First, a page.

Saturday, 28 July 2012

Some Thought’s About That Opening Ceremony

Tour De France winner Bradley Wiggins start's the opening ceremony
The Games of the 30th Olympiad opened last night in Stratford with a ceremony which gathered much acclaim.  There may well be posts on the Olympics, but these will appear on the brother blog to this, Fan With a Laptop.

Before I go on I must confess that i thought that firstly Paris should have won the bid for these games.  When London won the bid in July 2005, i thought that the opening ceremony would be a horribly anglocentric affair.  City gents with bowler hats and other symbols of Englishness would be at the fore.  Even the pre-ceremony blurb sounded like John Major’s “Cricket on the green…  warm beer…  spinsters on cycles” speech brought to life.  We were wrong.

Boyle’s vision was astonishing, and somehow managed to be British without very much of a hint of Anglocentricity.  The Pandemonium section had so much going on, that a second look is probably obligatory.  The voguing “corks” (mill owners) were rather surreal, while I'm still trying to work out where the chimney’s came from.  The part with the suffragettes looked similar in style to Paisley’s own “Sma Shot” day, and was one of the many pokes in the eye to our current government. A theme picked up on by the Tory MP Aiden Burnley.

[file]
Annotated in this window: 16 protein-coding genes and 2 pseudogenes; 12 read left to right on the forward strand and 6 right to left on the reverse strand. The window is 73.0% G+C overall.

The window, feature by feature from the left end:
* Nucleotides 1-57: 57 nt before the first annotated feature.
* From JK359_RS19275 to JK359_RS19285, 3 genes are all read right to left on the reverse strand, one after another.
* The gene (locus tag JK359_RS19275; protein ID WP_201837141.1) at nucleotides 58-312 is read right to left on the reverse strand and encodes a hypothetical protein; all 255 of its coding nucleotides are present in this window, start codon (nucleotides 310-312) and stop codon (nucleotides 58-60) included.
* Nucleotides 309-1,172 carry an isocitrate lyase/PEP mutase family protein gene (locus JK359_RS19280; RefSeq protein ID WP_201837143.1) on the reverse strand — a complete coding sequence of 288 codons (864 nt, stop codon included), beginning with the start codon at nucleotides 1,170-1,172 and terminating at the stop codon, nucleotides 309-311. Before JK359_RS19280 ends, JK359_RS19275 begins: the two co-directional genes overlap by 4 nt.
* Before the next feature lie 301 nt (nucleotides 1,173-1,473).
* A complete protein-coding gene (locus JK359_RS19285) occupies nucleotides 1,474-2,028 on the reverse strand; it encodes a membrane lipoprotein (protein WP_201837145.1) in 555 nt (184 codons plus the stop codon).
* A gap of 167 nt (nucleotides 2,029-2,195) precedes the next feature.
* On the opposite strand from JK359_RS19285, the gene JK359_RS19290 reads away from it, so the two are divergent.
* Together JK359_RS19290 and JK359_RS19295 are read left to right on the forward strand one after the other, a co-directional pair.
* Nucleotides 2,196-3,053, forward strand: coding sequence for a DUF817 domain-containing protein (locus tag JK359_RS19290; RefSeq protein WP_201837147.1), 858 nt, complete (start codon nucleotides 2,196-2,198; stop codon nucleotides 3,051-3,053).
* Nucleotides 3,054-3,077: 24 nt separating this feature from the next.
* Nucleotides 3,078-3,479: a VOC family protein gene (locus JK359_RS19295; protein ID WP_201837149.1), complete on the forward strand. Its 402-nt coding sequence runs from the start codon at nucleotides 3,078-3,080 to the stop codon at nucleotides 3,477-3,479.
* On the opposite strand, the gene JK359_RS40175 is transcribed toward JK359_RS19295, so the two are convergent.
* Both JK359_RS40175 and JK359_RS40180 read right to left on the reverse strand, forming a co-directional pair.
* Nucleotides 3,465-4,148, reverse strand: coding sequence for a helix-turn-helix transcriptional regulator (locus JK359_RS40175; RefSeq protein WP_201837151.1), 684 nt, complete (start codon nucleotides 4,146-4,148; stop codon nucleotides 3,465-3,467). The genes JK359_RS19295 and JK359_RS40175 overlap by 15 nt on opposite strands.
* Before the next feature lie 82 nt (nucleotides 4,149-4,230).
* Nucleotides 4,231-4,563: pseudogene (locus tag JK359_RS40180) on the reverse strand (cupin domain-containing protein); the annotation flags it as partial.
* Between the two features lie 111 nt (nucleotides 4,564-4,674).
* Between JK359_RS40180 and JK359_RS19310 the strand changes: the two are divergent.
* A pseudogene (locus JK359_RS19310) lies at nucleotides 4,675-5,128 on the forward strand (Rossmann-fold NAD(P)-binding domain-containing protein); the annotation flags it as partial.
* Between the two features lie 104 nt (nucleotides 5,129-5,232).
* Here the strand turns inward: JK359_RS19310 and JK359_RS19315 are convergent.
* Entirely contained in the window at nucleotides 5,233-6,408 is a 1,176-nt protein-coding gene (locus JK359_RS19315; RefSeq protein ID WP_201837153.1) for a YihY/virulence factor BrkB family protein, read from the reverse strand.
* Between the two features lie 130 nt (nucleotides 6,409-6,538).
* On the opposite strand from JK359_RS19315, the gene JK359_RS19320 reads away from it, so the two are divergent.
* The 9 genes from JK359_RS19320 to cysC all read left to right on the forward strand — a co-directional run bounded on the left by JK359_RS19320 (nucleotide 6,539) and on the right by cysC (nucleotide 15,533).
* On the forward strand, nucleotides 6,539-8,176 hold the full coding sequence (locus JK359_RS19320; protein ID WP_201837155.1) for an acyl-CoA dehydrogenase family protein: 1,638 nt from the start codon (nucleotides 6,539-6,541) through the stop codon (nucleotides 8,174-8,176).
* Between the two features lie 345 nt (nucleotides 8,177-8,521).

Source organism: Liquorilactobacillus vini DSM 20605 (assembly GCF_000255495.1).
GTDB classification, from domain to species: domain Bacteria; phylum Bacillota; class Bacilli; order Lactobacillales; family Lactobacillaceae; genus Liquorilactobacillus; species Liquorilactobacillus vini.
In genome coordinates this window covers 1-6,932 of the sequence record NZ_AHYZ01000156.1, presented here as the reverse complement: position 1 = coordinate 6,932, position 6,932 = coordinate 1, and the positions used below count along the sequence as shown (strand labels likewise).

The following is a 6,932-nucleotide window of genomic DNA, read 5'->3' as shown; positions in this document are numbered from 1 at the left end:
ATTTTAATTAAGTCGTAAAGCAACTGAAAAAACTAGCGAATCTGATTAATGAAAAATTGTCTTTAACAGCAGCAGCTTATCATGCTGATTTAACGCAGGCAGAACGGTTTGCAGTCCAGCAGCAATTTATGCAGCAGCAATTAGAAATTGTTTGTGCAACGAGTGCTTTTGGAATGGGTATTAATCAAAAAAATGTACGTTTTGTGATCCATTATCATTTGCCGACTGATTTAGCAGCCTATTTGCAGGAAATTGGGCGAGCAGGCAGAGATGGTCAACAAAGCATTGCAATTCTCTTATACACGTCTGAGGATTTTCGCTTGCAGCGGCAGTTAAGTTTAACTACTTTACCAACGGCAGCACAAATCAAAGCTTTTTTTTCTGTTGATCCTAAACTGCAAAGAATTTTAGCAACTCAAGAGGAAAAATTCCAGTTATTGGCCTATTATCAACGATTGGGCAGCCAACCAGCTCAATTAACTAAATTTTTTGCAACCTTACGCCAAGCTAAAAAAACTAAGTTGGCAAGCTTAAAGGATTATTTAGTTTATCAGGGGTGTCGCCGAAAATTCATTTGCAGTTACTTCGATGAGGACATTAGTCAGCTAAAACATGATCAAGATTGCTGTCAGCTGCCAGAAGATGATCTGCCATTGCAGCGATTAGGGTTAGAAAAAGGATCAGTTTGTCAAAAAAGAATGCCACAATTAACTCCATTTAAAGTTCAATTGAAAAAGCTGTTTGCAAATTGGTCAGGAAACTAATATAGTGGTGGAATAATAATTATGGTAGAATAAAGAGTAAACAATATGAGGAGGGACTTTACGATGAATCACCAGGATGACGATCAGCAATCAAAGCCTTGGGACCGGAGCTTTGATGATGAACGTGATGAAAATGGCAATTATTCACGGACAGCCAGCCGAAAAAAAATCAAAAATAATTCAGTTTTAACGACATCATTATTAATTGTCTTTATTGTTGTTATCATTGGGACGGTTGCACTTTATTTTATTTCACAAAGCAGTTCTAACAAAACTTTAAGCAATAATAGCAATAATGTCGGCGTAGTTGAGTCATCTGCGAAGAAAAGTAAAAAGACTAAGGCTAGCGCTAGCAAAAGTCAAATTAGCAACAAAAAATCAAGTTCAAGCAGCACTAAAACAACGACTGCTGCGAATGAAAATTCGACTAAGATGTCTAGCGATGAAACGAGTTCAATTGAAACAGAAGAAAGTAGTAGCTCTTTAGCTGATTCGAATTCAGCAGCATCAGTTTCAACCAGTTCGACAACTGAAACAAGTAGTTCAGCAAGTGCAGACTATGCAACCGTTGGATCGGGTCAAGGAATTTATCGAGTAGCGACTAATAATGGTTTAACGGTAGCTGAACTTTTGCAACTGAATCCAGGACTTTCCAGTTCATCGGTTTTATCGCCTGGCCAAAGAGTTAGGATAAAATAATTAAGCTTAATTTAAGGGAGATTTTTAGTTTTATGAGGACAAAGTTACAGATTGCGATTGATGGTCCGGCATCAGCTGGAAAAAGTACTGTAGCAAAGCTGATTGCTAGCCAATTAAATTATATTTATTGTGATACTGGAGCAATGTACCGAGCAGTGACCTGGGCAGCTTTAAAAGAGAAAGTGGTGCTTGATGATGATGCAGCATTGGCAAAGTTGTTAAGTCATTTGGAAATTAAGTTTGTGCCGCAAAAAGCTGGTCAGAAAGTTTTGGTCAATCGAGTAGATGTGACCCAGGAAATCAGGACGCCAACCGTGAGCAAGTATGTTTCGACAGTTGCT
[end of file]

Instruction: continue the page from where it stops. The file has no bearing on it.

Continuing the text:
The most “offensive” part for Mr Burnley (and one suspects to the visiting US Presidential candidate Mitt Romney – considering his opposition to “Obama-care”) was the open love letter to the NHS and to Great Ormond Street Hospital – both touted as great British achievements in the teeth of continued opposition.  Burnley’s rant on the twittersphere came after the appearance of the SS Windrush, dubbing the ceremony “multi-cultural crap” and “the most leftie opening ceremony I have ever seen”.  This morning he seemed to dig himself into a deeper hole by completely marginalising the biggest selling musical genre in the past decade.  Rap and R&B stars have created the biggest selling records of the past 10 years, our “Grime” stars are making the kind of waves in America that many Brit pop bands failed to do, while American R&B records increasingly sound like British dance records from the mid 90’s.  Why wouldn’t that be celebrated by the guy who worked with Leftfield (on the soundtrack of “Shallow Grave”) and picked Underworld & New Order (among others) for the soundtrack for “Trainspotting”.  Jeez, Danny Boyle even made Mr Bean funny for one night.

Taken as a whole, it wasn’t some sort of lefty paradise, but rather cleverly picked the good things that make us British, it was great to watch one of these things and get the small cultural references, which I think only the French were sniffy towards.  The “Bond with the Queen” skit was unexpected and good (even if Brenda spoiled it afterwards by failing to crack a smile during the rest of the ceremony), while I commented on Bean earlier.  The only duff notes were struck by McCartney and maybe the Arctic Monkey’s – both were slightly out of kilter with the rest of the ceremony.

For a resolutely small p political ceremony, maybe the most interesting thing to say was that it was probably a much better advert for the Union than anything “Better Together” will throw at us over the next two years, and portrayed a cool version of Britishness that the SNP will fail to rebut.

1 comment:

Barbarian of the North said...

Good article and the last paragraph sums things up perfectly.

Salmond's feeble attempt at getting some nationalist attention was to refer to Scottish olympians as "scolympians", which was basically patronising p*sh probably thought up my Ms McAlpine.